Whether you are moving overseas for the first or fifth time, there are very similar things you need to learn at each new location. It was about my third move in when I realized that only the sights and sounds were really different – moving is moving and every single time I had to discover how exactly life was going to be lived at this new location. So I started thinking about how our arrival and early experiences typically evolve and I broke it down into the following categories:
Where Are We Going to Sleep?
Whether the house has been assigned to you and is ready for your occupation or you’re staying at a hotel when you first arrive, what you ultimately want to know is what will my home be like. Will my furniture fit? Am I isolated or will I be able to walk easily to shops and restaurants? Will there be other Americans around to help me settle in? What type of security will the house require that I’m not used to dealing with? And, of course, the question that will ultimately determine, to a large extent, your experience of your new location, Will I like it? Of course you will want the answer to that last question to be Yes. However, don’t underestimate your ability to make even the strangest house a home that your family can get used to.
What Are We Going to Eat?
This question can be so difficult for people who have fairly limited interest in trying new foods when they are moving overseas. Try to bring some food along with you in your suitcase that will taste familiar – crackers, granola bars, dried fruit, peanut butter. Having at least something to fall back on can make the first few days much easier. Do not be put off by the first grocery you visit. Often, even in the most foreign (to us) country, you have a choice of stores and you will quickly learn which ones have a supply of foods that are more familiar to the American palate. As soon as possible, get out to the local markets and find substitutes for the foods you loved at home and be willing to try new foods that you may not have ever seen before. You will be surprised to know that by the end of your time in this new country you will have a list of foods you are really going to miss.
How Do I Get Around
No one likes the feeling of being trapped. This part of moving overseas is especially difficult if you are not the person with the job that brought you there. That person (my husband!) has a place to go every morning, people to talk to, and usually a way to get there! If you are at home, maybe with children, it can feel incredibly isolating. As quickly as possible you are going to want to know what the plan is for your own transportation. Are you going to have a second car? What are the rules for driver licensing? Are the rules of the road very different from what you have known before. Heading out on foreign roads can seem very scary but for the most part traffic follows similar patterns. Just keep your eyes open for some peculiar behavior! (Right turns from the left land across 3 lanes of traffic, anyone?)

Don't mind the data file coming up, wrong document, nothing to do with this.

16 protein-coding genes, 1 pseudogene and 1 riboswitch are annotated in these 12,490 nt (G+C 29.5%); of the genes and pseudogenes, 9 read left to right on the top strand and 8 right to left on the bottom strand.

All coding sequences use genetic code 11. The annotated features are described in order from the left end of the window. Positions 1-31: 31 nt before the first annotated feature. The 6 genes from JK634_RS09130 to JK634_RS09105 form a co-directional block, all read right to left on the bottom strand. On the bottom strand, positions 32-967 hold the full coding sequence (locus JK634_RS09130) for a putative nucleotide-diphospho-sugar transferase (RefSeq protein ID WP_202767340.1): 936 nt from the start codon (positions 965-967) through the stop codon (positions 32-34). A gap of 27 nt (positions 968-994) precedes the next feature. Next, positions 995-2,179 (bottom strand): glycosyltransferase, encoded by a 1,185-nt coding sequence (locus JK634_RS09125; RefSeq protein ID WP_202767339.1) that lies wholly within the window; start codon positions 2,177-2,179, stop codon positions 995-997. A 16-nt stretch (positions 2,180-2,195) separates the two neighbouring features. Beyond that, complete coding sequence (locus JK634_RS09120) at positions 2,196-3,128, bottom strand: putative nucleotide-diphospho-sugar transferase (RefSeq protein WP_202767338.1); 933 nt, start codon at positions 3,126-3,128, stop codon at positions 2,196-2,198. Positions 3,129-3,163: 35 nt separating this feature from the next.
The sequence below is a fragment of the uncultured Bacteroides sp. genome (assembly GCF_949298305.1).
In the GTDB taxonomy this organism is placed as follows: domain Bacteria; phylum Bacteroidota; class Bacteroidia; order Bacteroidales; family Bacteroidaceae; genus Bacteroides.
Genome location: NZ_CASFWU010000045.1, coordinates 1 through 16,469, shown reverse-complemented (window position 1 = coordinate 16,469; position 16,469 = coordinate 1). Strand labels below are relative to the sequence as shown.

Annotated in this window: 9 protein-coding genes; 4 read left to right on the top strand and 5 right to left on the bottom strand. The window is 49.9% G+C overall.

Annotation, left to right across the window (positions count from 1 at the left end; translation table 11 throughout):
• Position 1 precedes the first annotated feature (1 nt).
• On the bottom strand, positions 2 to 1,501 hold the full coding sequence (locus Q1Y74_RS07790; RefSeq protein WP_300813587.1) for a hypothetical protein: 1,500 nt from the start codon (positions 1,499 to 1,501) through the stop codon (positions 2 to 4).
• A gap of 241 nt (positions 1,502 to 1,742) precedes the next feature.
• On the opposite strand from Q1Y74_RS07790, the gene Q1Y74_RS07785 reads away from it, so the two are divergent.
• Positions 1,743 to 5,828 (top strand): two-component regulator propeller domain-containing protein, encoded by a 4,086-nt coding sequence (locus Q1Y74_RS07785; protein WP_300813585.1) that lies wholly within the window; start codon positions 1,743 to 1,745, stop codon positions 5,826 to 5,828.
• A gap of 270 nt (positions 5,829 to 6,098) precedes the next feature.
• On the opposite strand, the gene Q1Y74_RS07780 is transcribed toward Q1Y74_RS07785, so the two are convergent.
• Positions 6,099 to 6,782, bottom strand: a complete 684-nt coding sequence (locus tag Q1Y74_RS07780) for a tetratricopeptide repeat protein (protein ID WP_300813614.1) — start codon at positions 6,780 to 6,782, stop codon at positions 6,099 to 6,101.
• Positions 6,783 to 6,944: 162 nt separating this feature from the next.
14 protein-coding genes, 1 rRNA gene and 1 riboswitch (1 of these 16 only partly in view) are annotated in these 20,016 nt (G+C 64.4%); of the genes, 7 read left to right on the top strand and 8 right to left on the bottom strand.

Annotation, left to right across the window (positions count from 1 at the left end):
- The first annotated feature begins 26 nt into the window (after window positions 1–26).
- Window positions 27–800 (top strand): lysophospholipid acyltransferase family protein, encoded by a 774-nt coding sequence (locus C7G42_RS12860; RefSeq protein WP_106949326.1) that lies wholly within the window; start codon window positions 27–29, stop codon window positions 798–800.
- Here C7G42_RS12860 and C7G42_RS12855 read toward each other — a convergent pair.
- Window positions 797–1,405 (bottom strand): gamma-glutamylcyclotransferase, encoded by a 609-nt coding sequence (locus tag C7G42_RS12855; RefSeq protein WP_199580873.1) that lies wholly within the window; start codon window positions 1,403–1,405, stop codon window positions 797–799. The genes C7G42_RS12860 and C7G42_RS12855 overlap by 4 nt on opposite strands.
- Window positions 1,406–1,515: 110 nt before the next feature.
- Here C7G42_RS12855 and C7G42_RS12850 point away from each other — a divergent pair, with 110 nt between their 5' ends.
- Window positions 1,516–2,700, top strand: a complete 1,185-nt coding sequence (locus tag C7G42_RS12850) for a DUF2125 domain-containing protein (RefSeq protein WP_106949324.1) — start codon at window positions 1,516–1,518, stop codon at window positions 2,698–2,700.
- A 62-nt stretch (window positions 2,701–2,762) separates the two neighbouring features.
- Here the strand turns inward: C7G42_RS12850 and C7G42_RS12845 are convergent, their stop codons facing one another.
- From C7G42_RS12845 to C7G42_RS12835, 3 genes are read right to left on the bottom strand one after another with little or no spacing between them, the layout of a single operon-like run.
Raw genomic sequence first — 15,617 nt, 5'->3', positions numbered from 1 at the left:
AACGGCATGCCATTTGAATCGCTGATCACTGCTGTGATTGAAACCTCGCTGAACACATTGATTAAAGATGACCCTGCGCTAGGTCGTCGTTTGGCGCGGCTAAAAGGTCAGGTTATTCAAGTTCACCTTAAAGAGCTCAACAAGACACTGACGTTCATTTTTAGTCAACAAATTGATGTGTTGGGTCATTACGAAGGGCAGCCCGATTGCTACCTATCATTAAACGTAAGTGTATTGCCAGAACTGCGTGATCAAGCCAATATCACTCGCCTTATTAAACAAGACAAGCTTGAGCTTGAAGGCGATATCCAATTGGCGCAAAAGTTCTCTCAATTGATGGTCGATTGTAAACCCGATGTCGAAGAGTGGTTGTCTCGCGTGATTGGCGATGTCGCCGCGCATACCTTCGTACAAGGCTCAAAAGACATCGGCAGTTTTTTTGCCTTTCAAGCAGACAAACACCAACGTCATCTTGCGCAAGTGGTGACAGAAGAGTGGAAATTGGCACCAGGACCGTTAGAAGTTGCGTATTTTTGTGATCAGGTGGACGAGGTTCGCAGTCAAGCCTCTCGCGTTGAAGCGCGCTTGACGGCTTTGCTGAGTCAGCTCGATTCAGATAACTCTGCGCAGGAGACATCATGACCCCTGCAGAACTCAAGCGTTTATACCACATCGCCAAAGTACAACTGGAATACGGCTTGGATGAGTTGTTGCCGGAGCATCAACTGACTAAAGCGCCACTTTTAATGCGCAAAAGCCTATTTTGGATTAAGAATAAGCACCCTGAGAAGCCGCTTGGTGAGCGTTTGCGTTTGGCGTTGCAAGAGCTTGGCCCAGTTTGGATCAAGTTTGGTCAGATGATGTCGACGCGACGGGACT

Before your car arrives, or if you don’t plan to have your own car, you’re going to need to utilize either public transportation or private vehicles (taxis). Some countries have extremely good lines of bus and train transportation and will have websites that cover all of the cost and time structures. Consider yourself very lucky if you land in such a country as you will experience much more of the local culture not encased in your own car. Some countries will have extremely chaotic means of public transportation that are solely for the use of the daring and intrepid! Taxis can be another great choice. Don’t rule out getting a private driver if that is something commonly done in your area. If you don’t speak the local language, having a reliable person to call who already knows where you live and where you are likely going can be an incredible relief. Usually drivers’ names and numbers are passed from one American to another and are a treasure.
I hope your move goes smoothly and uneventfully. Horror stories abound but they are the exception, not the rule. Keep your eyes open, your palate flexible and look for the story in every experience.
Please read more about my adventures over 30 Years Abroad.